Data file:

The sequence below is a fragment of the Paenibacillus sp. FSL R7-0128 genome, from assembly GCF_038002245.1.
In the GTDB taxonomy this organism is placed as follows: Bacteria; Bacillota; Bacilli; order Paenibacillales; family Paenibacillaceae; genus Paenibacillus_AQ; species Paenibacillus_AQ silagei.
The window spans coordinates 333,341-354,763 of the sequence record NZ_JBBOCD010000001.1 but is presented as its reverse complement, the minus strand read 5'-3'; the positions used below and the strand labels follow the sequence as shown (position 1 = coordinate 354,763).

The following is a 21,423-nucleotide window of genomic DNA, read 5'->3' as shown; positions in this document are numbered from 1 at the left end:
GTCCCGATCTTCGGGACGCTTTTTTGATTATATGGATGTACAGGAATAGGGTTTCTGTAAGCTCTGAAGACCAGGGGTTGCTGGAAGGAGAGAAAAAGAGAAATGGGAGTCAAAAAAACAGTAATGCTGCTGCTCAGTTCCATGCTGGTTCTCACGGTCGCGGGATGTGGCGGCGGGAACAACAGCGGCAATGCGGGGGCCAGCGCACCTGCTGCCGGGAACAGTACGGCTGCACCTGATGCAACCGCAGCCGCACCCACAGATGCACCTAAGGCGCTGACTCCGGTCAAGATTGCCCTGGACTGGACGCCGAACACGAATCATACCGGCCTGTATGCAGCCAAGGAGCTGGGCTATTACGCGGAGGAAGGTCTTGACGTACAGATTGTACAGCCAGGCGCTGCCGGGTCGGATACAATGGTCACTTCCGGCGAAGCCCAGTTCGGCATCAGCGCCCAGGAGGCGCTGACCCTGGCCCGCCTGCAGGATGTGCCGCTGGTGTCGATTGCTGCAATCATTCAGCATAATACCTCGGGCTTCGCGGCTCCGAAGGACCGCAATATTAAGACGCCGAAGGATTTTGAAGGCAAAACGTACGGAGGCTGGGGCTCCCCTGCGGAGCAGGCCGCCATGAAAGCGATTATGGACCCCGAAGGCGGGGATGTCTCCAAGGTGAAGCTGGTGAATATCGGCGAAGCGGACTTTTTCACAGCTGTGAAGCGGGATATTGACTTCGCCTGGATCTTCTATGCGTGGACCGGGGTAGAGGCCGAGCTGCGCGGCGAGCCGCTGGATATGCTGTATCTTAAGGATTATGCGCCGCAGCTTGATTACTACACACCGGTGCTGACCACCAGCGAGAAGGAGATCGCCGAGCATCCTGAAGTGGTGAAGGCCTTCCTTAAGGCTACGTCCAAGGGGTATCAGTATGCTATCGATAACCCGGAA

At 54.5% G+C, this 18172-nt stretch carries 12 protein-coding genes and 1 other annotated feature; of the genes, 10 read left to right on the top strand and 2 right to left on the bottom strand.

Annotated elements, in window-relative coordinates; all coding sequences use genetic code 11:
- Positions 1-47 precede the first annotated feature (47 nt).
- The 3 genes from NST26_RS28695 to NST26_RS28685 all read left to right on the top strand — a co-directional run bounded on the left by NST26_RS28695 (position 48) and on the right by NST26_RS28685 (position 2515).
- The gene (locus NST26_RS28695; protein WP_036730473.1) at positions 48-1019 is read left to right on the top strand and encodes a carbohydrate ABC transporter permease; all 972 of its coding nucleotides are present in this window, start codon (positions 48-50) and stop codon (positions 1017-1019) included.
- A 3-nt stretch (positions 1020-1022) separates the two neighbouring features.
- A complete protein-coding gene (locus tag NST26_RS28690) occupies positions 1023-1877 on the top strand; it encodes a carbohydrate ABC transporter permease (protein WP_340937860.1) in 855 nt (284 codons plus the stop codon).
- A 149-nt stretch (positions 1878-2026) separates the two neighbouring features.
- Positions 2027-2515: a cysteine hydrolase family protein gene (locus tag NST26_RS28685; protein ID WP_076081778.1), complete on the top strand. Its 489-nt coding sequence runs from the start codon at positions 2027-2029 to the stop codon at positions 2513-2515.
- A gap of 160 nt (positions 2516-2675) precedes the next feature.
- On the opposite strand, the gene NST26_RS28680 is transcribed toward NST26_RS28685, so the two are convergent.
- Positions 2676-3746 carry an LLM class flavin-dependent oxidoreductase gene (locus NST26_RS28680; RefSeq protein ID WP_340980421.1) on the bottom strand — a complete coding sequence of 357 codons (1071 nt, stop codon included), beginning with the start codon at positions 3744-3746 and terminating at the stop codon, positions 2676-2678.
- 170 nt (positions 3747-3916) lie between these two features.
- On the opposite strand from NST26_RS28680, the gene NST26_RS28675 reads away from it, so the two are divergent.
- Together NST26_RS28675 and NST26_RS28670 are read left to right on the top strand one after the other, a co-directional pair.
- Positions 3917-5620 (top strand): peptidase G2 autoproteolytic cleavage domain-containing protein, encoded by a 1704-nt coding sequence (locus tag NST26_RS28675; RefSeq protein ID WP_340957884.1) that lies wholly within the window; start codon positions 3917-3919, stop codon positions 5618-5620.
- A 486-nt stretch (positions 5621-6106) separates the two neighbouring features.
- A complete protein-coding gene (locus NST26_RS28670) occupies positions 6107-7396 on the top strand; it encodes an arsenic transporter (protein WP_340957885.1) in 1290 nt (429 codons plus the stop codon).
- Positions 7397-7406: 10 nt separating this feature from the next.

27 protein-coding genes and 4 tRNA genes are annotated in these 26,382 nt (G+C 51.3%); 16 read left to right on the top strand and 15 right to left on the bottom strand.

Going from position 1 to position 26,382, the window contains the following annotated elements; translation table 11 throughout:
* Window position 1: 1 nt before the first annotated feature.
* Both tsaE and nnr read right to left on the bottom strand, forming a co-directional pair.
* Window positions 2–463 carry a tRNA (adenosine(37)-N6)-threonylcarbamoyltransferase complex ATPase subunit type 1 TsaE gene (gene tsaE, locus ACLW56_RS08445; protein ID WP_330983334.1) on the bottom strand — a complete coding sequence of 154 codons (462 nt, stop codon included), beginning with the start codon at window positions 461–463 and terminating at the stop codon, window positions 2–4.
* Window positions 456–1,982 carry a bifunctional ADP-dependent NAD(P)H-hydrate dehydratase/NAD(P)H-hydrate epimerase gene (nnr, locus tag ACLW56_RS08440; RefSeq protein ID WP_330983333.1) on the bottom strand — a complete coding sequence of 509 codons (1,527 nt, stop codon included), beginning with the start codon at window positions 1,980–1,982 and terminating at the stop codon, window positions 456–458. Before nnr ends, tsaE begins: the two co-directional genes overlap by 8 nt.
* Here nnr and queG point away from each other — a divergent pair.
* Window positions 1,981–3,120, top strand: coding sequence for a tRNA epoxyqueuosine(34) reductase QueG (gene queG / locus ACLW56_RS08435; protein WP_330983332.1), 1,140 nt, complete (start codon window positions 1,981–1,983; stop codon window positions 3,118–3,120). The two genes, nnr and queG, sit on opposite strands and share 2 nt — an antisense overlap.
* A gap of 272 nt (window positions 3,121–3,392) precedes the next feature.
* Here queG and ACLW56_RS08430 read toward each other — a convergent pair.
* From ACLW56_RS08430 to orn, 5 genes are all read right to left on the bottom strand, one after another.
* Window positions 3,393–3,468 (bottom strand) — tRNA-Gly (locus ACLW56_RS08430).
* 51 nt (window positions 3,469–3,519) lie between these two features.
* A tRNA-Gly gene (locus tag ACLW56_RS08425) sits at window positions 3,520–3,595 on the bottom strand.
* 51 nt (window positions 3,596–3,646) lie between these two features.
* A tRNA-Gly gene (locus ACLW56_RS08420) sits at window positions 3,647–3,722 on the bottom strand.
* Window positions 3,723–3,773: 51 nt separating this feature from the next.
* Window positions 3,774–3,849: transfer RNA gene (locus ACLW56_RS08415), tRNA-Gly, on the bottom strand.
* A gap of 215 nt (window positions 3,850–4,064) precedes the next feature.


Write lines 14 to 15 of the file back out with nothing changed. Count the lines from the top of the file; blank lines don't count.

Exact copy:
- Positions 2027-2515: a cysteine hydrolase family protein gene (locus tag NST26_RS28685; protein ID WP_076081778.1), complete on the top strand. Its 489-nt coding sequence runs from the start codon at positions 2027-2029 to the stop codon at positions 2513-2515.
- A gap of 160 nt (positions 2516-2675) precedes the next feature.